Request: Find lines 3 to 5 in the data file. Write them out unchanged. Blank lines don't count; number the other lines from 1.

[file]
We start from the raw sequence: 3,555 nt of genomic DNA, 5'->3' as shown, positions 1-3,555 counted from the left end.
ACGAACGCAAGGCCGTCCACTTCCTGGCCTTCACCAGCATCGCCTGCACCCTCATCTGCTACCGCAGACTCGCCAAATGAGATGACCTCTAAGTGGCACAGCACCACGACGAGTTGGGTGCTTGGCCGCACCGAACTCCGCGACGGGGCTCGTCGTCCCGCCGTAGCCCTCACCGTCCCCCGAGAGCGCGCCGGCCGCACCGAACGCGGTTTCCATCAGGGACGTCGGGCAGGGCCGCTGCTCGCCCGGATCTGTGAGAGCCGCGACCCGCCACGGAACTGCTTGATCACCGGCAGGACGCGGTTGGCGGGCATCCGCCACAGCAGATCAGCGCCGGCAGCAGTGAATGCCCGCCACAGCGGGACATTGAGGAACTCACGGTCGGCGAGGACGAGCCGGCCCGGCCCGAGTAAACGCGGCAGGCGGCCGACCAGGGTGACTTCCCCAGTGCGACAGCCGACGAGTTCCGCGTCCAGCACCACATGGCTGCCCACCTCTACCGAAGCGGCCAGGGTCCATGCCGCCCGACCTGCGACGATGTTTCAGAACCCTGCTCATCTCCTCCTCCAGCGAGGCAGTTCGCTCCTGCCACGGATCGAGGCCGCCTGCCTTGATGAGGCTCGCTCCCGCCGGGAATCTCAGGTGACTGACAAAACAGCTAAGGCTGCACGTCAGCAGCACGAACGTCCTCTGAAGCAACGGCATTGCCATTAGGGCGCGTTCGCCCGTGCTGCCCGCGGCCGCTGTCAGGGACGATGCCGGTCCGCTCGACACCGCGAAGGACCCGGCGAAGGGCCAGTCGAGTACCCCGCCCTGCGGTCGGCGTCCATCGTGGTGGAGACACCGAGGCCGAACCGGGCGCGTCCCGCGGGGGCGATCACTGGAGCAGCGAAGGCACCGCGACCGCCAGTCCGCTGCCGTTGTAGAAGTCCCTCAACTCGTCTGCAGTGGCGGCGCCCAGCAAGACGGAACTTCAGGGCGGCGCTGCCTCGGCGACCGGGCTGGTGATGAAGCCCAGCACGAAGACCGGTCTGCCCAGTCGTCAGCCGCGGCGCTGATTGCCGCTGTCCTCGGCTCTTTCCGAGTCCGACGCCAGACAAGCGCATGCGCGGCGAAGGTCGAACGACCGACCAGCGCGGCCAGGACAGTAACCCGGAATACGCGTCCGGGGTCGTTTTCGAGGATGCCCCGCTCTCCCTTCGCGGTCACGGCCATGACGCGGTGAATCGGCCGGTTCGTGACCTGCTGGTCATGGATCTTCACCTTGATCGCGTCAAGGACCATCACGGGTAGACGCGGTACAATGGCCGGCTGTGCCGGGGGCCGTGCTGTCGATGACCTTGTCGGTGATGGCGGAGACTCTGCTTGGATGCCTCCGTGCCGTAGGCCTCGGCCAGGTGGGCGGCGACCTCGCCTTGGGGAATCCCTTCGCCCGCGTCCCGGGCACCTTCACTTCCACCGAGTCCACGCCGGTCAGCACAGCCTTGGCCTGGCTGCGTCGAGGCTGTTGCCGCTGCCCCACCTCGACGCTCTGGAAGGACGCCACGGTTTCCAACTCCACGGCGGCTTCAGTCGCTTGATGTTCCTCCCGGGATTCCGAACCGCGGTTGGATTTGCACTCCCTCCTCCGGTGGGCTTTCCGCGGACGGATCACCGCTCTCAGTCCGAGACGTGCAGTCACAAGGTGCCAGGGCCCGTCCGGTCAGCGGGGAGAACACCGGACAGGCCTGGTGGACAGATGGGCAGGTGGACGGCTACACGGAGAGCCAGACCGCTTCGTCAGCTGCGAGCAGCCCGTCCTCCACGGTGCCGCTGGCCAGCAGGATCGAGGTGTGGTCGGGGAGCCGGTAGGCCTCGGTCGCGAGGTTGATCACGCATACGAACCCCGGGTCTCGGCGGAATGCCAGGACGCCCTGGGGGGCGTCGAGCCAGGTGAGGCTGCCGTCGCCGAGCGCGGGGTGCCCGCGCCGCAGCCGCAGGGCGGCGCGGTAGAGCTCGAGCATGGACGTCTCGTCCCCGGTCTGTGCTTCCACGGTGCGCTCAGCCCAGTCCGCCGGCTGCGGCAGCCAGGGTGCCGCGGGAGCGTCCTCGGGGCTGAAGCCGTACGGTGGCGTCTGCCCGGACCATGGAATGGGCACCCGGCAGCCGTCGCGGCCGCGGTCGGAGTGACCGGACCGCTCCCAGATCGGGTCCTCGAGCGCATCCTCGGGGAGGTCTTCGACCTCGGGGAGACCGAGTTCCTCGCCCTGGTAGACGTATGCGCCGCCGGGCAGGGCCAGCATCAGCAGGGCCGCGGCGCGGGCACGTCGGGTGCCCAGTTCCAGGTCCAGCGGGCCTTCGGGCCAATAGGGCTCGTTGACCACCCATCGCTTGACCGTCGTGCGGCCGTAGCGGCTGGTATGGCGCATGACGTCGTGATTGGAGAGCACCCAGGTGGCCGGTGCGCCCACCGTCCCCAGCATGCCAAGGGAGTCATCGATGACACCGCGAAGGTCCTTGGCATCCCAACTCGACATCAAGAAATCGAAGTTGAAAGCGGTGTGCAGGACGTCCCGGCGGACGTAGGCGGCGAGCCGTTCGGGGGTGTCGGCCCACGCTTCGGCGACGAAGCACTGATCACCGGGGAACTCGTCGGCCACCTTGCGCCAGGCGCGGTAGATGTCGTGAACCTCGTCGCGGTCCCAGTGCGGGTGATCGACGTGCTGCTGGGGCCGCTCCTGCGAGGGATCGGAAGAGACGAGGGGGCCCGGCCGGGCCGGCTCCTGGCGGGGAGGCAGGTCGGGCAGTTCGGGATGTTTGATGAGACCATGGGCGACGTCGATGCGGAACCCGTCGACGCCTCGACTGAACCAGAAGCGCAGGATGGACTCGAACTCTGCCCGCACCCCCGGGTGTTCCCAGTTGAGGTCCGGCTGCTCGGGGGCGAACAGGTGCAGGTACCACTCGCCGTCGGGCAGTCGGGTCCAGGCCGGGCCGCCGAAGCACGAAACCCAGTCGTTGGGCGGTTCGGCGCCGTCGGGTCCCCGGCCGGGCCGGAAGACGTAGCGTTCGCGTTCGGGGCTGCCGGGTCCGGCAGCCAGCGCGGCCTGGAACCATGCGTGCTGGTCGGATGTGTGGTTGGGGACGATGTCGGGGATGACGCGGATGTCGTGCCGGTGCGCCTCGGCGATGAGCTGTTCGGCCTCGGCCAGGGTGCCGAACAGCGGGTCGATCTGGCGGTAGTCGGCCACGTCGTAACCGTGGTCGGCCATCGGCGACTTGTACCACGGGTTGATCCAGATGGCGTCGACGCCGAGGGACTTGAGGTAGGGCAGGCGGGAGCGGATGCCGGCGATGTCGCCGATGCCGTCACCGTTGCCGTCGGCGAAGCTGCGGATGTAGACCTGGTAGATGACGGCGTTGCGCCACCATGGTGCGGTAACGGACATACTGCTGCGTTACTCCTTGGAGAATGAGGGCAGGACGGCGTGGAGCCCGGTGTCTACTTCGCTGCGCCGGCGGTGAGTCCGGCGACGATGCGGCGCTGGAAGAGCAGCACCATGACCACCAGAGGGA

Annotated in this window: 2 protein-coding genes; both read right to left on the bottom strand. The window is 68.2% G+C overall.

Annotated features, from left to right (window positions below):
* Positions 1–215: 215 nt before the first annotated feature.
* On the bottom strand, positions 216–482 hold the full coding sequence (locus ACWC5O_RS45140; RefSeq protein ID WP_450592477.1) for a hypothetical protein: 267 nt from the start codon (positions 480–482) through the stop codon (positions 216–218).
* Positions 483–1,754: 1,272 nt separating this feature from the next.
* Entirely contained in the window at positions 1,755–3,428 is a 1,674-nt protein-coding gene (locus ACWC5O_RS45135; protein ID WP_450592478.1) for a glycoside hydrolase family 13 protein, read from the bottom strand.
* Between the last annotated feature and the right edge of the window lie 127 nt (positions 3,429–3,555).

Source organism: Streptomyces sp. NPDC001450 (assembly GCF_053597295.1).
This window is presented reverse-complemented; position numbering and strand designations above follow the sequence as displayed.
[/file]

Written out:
Annotated in this window: 2 protein-coding genes; both read right to left on the bottom strand. The window is 68.2% G+C overall.

Annotated features, from left to right (window positions below):
* Positions 1–215: 215 nt before the first annotated feature.